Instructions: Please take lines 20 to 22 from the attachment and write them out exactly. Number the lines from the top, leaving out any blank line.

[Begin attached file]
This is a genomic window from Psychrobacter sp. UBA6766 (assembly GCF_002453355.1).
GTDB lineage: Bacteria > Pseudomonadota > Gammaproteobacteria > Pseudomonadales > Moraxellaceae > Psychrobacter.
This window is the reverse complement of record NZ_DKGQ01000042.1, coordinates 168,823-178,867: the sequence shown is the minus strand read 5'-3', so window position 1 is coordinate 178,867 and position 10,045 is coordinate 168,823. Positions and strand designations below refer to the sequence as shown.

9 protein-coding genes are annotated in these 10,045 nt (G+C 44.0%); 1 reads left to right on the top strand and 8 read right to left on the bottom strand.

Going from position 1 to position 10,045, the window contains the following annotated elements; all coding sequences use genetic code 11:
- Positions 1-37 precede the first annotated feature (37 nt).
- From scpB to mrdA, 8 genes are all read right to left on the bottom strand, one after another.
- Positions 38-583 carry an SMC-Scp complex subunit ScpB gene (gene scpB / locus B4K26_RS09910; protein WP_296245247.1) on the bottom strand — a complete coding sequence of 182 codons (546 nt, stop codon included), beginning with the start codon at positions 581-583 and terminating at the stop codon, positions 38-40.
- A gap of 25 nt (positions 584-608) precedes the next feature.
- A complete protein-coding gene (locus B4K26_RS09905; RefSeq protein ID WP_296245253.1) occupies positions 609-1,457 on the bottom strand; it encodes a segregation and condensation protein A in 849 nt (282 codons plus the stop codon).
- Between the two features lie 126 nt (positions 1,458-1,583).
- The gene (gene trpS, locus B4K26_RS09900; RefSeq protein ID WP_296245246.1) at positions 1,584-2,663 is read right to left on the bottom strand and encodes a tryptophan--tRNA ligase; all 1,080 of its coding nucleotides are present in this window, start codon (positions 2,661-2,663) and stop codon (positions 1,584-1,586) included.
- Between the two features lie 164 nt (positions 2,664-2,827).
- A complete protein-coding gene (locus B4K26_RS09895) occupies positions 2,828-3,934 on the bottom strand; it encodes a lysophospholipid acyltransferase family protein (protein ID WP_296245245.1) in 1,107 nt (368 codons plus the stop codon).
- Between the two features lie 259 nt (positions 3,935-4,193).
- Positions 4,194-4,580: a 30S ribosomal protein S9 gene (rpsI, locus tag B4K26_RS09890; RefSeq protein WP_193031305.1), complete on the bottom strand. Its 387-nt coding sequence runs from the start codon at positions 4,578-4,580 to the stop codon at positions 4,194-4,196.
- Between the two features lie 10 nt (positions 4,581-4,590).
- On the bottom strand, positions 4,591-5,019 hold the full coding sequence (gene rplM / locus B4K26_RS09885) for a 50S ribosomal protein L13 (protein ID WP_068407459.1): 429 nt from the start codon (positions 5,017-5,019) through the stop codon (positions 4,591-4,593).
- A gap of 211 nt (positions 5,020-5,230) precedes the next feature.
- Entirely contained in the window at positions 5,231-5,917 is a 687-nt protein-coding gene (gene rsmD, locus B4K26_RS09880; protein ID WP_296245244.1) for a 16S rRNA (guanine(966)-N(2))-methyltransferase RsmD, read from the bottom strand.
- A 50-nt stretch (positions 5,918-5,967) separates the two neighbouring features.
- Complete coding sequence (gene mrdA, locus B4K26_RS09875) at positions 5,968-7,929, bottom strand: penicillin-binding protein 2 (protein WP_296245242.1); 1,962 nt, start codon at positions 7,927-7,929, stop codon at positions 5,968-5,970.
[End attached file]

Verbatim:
- Entirely contained in the window at positions 5,231-5,917 is a 687-nt protein-coding gene (gene rsmD, locus B4K26_RS09880; protein ID WP_296245244.1) for a 16S rRNA (guanine(966)-N(2))-methyltransferase RsmD, read from the bottom strand.
- A 50-nt stretch (positions 5,918-5,967) separates the two neighbouring features.
- Complete coding sequence (gene mrdA, locus B4K26_RS09875) at positions 5,968-7,929, bottom strand: penicillin-binding protein 2 (protein WP_296245242.1); 1,962 nt, start codon at positions 7,927-7,929, stop codon at positions 5,968-5,970.